The government is yet to pay more than Sh2.5 billion it owes to persons injured or the next of kin of those killed by wild animals.
Tourism Cabinet Secretary Najib Balala who was responding to queries raised by the National Assembly Tourism Committee claimed the delayed compensation remittances was due to the inadequate financial allocation by the National Treasury.
“This has been challenging and we have forwarded to the national treasury the balance of 2014 to 2017 in terms of pending bills which is over Sh2.5 billion,” said Balala.
He also pleaded with the Committee to push for more funds for human-wildlife conflict saying monies allocated for 2020/2021 financial year will not meet backlog of cases.
“We will appreciate your intervention since in this financial year the national treasury has allocated Sh560 million but in comparison to what is outstanding this is a small amount,” he added.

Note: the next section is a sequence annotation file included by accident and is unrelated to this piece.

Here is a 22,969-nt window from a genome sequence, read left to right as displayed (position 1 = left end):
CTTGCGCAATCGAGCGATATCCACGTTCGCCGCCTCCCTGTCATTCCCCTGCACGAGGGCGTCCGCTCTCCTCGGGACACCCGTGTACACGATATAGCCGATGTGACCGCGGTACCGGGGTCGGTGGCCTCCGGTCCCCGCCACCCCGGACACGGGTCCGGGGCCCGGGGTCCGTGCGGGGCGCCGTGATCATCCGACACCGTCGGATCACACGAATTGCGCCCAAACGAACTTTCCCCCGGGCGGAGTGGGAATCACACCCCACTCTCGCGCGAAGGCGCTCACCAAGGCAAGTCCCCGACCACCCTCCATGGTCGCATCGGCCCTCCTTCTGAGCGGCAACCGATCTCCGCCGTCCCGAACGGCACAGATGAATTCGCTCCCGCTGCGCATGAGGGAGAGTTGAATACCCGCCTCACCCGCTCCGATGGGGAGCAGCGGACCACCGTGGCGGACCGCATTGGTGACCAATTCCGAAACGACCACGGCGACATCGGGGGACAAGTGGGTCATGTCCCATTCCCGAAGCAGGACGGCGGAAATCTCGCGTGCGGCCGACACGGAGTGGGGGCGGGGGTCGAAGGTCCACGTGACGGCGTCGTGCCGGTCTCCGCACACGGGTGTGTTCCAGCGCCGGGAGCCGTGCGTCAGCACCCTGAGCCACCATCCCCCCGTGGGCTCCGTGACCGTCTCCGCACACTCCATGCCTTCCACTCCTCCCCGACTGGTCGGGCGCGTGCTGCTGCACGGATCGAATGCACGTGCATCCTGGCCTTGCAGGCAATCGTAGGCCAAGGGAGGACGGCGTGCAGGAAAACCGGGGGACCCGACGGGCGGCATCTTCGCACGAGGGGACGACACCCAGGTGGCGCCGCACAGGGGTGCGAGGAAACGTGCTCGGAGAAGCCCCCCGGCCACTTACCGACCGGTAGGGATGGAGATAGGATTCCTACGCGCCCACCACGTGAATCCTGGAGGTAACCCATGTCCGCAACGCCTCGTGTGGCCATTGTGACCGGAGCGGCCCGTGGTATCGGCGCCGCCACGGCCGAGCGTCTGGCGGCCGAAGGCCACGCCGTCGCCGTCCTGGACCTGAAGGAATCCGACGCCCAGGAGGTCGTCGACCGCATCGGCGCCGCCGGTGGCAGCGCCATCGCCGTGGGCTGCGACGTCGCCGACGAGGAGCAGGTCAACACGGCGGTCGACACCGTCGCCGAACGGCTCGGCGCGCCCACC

According to Balala, compensation for human death, injury or damage to property has increased under the new law that came into force on January 2014.
The law requires Sh5 million be paid for human death, Sh3 million for injury with permanent disability and up to Sh2 million for other injuries depending on their extent.
Statistics provided by Kenya Wildlife Service as at 2019 show that 452 human death claims were lodged between 2014 and 2017 where, 163 were approved and the families are to be compensated Sh800 million.
119 cases summing up to Sh595 million were deferred, while 170 claims amounting to Sh850 million were rejected.Advertisement. Scroll to continue reading.
A total of 4,555 cases of human injury claims were lodged where only 1,711 were approved to be paid Sh549 million in total.
Another 1,966 cases claiming Sh948 million were deferred and 878 cases worth Sh434 million were rejected.
Other claims were on crop damage (5,073 cases), livestock predation (3,012 cases) and property destruction (33 cases).